The Library, the Gates, Impending Boy Barrettes

Currently I spend at least 7 hours a week in public libraries.  In the last month I’ve probably spent more time in libraries than I have throughout my entire 15.166666 years of schooling.  Which is probably why I’m 1 and 5/6 of a year short of a degree.  On Mondays and Wednesdays I drop my daughter off at afternoon preschool in Perham.  It’s a 25 minute drive, so I prefer to stick around Perham rather than drive all the way back just to turn around 2 hours later and spend another hour in the car.  So I drop her off.  Go to Subway for a foot long veggie delight on honey oat bread with no cucumbers and no olives, and then I go the Perham Public Library.  I find a comfortable cubicle and I get out whatever I’m writing and put everything in it’s place.  Notes go at the back of the cubicle, rough drafts up on the shelf.  Blank note cards in the back right corner, 5-10 sharpened #2 pencils on the right edge and my green pencil sharpener on the left.  My cubicle of choice faces the information desk, above which there is a clock which usually keeps me punctual in picking up my daughter.  As I write I set realistic, attainable goals, and celebrate them when achieved.  Thank you Matt Marohl for that standard.  If I’m writing something easily measured, such as an intergenerational activity, my measure of success is completion of a draft.  When I’m working on something broad – perhaps a brainstorming or journaling activity – I measure success by having moved all of the pencils in the sharpened pile over to the dull pile on the left by the green pencil sharpener.  After sharpening them and replacing them in the sharp pile, I’m ready to celebrate my achievements.  I read a paper for 4 minutes or get a drink from the short drinking fountain since it has better water pressure than the adjacent tall drinking fountain.  On saucy days I read a paper and get a drink.  Because I’m my own man, that’s why.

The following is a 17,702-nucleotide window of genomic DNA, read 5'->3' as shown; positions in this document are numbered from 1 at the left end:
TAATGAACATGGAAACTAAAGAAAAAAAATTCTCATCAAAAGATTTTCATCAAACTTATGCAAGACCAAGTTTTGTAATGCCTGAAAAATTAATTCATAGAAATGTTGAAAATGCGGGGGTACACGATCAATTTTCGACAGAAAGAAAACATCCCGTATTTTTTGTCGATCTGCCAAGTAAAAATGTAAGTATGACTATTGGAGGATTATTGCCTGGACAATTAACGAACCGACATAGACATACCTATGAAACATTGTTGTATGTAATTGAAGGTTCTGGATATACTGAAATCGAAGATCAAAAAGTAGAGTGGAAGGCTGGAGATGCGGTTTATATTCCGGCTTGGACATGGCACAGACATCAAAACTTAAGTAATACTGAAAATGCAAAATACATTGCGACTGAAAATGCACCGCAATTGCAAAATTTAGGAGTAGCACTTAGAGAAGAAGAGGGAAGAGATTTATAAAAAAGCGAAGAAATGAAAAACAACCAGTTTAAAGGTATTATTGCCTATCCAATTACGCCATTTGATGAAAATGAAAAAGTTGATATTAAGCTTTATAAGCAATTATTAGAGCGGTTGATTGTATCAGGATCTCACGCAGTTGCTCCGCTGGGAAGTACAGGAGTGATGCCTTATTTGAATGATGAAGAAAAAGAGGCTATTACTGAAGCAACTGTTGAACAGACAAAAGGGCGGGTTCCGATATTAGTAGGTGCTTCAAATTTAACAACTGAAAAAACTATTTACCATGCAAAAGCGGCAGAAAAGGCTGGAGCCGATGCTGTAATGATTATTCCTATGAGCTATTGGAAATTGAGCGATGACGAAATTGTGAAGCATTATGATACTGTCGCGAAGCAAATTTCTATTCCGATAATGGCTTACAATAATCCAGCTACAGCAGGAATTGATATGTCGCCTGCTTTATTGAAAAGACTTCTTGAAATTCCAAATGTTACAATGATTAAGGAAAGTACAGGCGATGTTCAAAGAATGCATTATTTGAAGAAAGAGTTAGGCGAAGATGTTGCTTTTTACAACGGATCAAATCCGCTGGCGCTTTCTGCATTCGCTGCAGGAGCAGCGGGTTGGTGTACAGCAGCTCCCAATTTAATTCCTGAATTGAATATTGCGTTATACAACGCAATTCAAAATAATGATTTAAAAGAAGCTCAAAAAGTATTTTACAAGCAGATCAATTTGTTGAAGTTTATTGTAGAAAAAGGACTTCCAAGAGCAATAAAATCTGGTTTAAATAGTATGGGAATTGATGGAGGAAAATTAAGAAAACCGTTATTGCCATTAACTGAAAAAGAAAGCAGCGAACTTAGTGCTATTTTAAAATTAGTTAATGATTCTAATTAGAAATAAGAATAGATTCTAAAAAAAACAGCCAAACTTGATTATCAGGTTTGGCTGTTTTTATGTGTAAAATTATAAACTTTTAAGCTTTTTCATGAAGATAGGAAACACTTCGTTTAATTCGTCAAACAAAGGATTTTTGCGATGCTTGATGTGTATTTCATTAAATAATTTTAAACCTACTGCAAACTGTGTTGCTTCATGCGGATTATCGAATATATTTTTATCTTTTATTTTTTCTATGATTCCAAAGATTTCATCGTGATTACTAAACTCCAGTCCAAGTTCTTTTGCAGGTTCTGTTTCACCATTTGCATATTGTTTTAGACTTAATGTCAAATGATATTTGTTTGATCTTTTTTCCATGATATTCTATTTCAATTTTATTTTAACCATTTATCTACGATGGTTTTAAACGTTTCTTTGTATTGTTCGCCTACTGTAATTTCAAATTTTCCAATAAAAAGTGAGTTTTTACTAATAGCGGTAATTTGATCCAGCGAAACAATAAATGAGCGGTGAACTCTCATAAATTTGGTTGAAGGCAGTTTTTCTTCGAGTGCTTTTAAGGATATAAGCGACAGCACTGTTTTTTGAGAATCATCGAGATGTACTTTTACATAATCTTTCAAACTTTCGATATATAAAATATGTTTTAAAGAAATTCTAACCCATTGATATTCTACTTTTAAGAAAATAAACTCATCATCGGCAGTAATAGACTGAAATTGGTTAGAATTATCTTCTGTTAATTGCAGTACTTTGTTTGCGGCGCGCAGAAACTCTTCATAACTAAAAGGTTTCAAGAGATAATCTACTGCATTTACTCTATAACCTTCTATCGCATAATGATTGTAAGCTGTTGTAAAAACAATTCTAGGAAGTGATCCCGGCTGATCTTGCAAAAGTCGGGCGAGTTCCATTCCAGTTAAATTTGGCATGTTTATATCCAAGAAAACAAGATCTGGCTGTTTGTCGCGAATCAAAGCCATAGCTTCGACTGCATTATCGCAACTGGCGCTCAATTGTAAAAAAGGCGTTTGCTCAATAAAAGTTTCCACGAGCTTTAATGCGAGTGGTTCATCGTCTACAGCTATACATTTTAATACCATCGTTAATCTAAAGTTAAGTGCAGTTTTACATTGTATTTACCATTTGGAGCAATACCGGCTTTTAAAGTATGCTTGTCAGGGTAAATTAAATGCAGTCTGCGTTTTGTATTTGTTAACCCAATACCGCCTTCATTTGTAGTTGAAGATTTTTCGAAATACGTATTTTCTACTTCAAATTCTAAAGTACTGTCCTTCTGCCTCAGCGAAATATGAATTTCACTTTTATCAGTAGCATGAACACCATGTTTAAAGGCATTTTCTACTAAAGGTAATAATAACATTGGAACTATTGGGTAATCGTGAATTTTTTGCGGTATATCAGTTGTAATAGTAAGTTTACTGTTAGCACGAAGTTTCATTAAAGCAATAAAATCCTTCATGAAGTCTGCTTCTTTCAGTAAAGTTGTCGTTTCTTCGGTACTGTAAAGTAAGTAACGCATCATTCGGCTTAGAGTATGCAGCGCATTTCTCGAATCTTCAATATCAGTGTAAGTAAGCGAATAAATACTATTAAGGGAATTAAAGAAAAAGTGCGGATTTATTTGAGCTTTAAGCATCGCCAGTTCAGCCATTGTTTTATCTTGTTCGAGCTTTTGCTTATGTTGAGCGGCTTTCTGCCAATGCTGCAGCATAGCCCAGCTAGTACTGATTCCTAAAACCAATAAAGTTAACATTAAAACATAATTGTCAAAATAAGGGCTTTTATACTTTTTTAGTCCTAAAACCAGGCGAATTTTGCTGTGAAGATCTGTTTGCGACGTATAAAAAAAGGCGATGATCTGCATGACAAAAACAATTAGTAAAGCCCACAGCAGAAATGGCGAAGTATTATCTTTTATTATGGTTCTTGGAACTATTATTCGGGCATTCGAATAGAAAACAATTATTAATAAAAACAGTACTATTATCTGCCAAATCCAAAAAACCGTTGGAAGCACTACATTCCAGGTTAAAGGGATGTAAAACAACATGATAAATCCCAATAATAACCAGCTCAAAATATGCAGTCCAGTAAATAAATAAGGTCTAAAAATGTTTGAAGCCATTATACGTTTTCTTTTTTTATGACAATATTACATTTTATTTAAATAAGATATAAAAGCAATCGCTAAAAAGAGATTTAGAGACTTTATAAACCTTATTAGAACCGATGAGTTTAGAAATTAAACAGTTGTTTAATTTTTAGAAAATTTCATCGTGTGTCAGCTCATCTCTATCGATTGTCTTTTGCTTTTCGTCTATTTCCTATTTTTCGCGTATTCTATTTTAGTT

After the celbebration it’s back to the grindstone.

Well it just so happens that to the direct right of my cubical of choice there is a display of new arrivals of non-fiction.  And what did I see?  Chuck Klosterman IV.  Oh Chuck, lead me not astray.  Well Chuck did lead me astray – but only for 2 chapters (one on Bono, one on Tweedy -the Jeff not the bird).  But today a bullet made it through Chuck’s previously impenetrable armor.  His face is on the cover, and on the back, and he’s gone and grown himself a beard, and forgotten to trim his bangs.  With his round scandihoovian head he looks quite a bit like animal from the muppets.  The beard is relatively minor.  Beards are in and cool, and well they should be, shaving sucks.  I’ve been sporting my own sad excuses for facial fuzz to be well beyond any sort of holier than thou posturings concerning beards.

but the whispy in your eye hair.